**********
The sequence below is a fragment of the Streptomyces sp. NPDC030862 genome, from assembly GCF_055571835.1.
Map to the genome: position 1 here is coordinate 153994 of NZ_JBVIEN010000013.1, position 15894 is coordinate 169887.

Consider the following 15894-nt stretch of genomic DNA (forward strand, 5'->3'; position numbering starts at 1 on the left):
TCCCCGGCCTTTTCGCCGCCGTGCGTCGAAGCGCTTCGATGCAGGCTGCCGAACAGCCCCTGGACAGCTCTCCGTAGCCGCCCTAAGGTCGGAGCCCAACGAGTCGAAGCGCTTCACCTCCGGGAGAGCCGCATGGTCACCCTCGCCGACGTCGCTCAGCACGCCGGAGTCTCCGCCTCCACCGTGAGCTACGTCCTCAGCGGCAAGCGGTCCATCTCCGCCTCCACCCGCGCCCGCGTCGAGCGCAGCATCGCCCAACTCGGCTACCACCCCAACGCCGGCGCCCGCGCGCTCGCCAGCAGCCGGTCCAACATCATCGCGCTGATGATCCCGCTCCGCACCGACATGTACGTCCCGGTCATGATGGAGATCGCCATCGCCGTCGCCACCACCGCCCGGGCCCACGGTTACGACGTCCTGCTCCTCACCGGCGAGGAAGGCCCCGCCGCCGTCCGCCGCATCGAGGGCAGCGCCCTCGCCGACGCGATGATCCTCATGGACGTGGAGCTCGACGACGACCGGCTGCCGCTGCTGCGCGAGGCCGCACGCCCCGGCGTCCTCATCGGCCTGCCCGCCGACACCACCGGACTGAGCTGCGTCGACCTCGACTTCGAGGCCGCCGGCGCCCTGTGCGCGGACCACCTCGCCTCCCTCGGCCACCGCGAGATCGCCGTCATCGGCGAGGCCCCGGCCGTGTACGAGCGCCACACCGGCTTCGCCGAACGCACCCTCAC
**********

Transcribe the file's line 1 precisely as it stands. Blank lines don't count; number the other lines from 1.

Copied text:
The sequence below is a fragment of the Streptomyces sp. NPDC030862 genome, from assembly GCF_055571835.1.